Sram XX1 X-Dome Cassette and Drivetrain
The SRAM XX1 X-Dome Cassette builds on the modern marvel of design known as the XG1099 cassette. If you have never seen one of these X-Dome cassettes, they are worth checking out. They are cut from a single piece of steel and are basically hollow, with only a thin skeleton for the chain to ride on.
The design is super light: 260 grams, as opposed to 350 grams or more for a standard alloy carrier-style cassette. The hollow structure allows for awesome mud-shedding while the wheel is spinning, and the use of steel is known for extended durability compared to titanium cassettes of similar weights.
While I don’t have enough saddle time yet to vouch for the long-term durability of the 11-speed setup specifically, I have wrenched on plenty of SRAM Red and XX drivetrains that use the same materials and design, and can say unequivocally that the steel material choice lasts two to three times as long as equivalent weight cassettes built from Titanium (Shimano XTR). Considering the retail price on these things, that is a REAL, tangible improvement.
The SRAM XX1 shifts smooth and positively (in line with all modern, top-level drivetrains) when soft pedaling and being smart with your shifts. But when you’re riding bikes in the mountains, your shifting can get more abrupt and rough—sometimes you need to quickly drop a number of gears for a short, punchy little climb, but you still need to fully load the pedals while shifting three cogs at a time.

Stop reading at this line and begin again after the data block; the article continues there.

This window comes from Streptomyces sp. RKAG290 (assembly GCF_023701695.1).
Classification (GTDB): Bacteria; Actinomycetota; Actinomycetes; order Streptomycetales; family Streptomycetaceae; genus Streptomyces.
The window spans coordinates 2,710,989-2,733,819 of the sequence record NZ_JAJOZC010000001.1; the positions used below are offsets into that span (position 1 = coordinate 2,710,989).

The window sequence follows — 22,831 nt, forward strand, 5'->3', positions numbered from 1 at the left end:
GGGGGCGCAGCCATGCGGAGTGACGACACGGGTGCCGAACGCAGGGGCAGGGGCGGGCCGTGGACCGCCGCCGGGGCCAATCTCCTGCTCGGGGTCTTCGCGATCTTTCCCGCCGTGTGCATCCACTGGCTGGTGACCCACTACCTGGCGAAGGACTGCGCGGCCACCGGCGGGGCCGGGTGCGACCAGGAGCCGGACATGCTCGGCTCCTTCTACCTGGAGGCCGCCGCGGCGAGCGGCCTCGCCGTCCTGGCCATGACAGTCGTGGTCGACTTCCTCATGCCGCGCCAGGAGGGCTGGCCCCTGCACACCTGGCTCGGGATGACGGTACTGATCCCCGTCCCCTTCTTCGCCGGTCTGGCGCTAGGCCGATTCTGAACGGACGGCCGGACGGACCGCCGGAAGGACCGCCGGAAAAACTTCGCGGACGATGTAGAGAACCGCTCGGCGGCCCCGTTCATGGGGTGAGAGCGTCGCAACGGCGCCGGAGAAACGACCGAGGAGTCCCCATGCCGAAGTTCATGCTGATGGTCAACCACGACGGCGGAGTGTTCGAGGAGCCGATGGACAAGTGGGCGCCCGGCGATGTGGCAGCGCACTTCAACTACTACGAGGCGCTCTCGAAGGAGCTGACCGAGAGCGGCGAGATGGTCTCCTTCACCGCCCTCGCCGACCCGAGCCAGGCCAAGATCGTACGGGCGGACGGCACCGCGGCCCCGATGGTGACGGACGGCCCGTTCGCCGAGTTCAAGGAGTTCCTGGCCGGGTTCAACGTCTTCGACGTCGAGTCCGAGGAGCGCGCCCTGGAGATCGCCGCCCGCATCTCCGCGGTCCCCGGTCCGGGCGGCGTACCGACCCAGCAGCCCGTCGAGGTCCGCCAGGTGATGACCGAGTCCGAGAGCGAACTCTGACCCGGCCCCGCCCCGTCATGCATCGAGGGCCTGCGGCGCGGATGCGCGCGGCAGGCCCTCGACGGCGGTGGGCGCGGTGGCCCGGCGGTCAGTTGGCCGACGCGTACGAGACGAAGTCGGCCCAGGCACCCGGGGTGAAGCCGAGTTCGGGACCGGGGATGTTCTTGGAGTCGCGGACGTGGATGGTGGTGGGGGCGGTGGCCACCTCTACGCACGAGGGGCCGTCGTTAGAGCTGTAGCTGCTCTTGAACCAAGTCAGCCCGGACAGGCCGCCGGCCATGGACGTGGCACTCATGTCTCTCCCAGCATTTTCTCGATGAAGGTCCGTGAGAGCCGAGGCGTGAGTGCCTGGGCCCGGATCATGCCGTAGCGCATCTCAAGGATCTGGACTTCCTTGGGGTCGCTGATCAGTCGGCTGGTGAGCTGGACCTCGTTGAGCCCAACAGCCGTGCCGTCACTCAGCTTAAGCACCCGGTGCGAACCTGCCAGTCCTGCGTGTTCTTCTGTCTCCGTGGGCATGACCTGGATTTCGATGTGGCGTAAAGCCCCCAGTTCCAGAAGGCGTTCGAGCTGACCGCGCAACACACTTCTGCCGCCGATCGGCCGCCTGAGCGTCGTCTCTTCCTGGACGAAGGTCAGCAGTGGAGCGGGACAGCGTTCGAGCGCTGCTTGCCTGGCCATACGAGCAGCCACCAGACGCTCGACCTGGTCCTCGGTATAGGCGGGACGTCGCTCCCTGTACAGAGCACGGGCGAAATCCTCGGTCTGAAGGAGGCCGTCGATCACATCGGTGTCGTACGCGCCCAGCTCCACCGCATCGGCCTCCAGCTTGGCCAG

The XX1 does this well—comparable to the X0 10-speed stuff I have ridden. It is a bit noisier than the Shimano XT drivetrain I am coming off of, but I’ll take a little noise for the accompanying benefits. Namely…
The large spread in the gearing (10-42) means that while shifting through the middle and low/easy end of the cassette range, I often only need to shift three clicks, where on my old 10-speed setup, I would need to shift four clicks. So the XX1 might be a little louder because it’s moving over a big jump in gears quicker, but the result is that you hit your desired gear earlier, and you can start pedaling hard sooner, which is certainly appreciated on the trail.
The XX1 does require a different hub body for the cassette to ride on, but I have found that these hub bodies are pretty widely available. This is by no means an exhaustive list, but I know for sure that Mavic, DT Swiss, Specialized, Industry 9, Hope, and Loaded all have XX1-compatible parts to run XX1 on their wheels. Chris King is the one big exception for now, though my understanding is that they’re about a year out on their XX1 hub body.
XX1 is SRAM’s flagship product line. It’s their lightest, highest-tech, best-performing offering, and it comes with a premium price tag to match. In my opinion, if that price tag doesn’t scare you off, then the XX1 build kit is really the only option out there right now for a 5-7” travel pedal bike.
The increased gear range, the quickness with which it allows you to hit your gears, the performance of the chainring and derailleur, and the incredible weight and durability of the drivetrain all speak to a very well thought-out and executed arrangement.
A number of the components and design features in the XX1 kit work so well that I am willing to bet that they’ll become the industry standards for all brands in the future.
SRAM has pretty much defined exactly what a purpose-built trail group really is, and has laid out a template for what it should look like going forward.
(You can now read Noah Bodman’s two-part review of the SRAM X1 drivetrain, a more affordable but still highly capable 11-speed system. If you’re not sure you’re ready to shell out for SRAM’s XX1 drivetrain, you should definitely check out the X1.)